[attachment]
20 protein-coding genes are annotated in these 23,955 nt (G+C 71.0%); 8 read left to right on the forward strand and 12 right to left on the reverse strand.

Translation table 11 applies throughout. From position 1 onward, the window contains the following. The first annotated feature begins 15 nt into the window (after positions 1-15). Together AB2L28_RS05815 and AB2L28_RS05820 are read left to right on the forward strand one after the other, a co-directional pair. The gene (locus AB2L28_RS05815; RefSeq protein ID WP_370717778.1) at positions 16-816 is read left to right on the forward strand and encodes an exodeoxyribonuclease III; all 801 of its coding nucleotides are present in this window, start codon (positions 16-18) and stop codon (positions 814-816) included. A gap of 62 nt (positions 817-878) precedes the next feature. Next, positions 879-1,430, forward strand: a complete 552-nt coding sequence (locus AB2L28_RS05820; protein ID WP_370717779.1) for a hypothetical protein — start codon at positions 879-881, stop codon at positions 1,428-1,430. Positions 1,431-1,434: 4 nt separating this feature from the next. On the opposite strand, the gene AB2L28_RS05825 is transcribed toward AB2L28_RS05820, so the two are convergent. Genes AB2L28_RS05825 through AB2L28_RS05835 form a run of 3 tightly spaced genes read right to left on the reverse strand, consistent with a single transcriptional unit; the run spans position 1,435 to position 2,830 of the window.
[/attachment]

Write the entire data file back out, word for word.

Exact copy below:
20 protein-coding genes are annotated in these 23,955 nt (G+C 71.0%); 8 read left to right on the forward strand and 12 right to left on the reverse strand.

Translation table 11 applies throughout. From position 1 onward, the window contains the following. The first annotated feature begins 15 nt into the window (after positions 1-15). Together AB2L28_RS05815 and AB2L28_RS05820 are read left to right on the forward strand one after the other, a co-directional pair. The gene (locus AB2L28_RS05815; RefSeq protein ID WP_370717778.1) at positions 16-816 is read left to right on the forward strand and encodes an exodeoxyribonuclease III; all 801 of its coding nucleotides are present in this window, start codon (positions 16-18) and stop codon (positions 814-816) included. A gap of 62 nt (positions 817-878) precedes the next feature. Next, positions 879-1,430, forward strand: a complete 552-nt coding sequence (locus AB2L28_RS05820; protein ID WP_370717779.1) for a hypothetical protein — start codon at positions 879-881, stop codon at positions 1,428-1,430. Positions 1,431-1,434: 4 nt separating this feature from the next. On the opposite strand, the gene AB2L28_RS05825 is transcribed toward AB2L28_RS05820, so the two are convergent. Genes AB2L28_RS05825 through AB2L28_RS05835 form a run of 3 tightly spaced genes read right to left on the reverse strand, consistent with a single transcriptional unit; the run spans position 1,435 to position 2,830 of the window.